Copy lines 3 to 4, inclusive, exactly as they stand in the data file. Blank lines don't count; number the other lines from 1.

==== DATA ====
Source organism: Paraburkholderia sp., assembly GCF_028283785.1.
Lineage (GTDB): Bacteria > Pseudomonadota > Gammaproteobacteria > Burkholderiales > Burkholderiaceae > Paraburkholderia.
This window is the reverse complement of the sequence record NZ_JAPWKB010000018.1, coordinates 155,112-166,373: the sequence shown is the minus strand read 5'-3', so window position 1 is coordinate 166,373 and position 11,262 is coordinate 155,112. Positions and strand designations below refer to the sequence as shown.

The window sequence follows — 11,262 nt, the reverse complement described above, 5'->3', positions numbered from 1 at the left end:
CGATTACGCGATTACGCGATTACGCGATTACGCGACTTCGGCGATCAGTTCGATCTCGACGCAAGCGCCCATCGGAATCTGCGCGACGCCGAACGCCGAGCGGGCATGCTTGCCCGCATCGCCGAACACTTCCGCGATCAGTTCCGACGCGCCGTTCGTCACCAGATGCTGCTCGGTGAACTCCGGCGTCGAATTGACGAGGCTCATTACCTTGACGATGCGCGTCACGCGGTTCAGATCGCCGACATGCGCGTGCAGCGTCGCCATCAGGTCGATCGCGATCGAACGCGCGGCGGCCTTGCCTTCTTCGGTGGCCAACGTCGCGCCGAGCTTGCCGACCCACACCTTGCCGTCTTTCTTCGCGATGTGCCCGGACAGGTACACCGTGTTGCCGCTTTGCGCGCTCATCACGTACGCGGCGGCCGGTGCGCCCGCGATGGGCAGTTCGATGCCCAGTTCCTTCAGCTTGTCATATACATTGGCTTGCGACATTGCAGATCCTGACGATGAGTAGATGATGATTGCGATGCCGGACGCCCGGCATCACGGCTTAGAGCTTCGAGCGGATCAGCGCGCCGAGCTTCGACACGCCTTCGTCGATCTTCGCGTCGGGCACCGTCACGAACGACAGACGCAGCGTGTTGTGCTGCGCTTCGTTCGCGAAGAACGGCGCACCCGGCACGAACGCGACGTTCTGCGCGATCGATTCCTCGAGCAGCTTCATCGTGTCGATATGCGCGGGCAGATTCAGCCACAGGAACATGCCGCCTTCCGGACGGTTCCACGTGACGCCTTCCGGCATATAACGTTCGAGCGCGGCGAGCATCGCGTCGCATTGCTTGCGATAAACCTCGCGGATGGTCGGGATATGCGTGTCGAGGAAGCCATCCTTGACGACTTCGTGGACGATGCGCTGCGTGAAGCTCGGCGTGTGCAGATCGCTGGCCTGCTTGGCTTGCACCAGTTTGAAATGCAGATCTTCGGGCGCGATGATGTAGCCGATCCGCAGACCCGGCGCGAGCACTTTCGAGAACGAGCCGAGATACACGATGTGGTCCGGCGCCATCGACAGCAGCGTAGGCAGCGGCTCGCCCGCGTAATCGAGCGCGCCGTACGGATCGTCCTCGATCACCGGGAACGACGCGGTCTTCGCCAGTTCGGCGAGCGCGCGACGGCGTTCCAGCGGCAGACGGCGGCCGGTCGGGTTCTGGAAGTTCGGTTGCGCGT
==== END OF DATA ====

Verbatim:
This window is the reverse complement of the sequence record NZ_JAPWKB010000018.1, coordinates 155,112-166,373: the sequence shown is the minus strand read 5'-3', so window position 1 is coordinate 166,373 and position 11,262 is coordinate 155,112. Positions and strand designations below refer to the sequence as shown.

The window sequence follows — 11,262 nt, the reverse complement described above, 5'->3', positions numbered from 1 at the left end: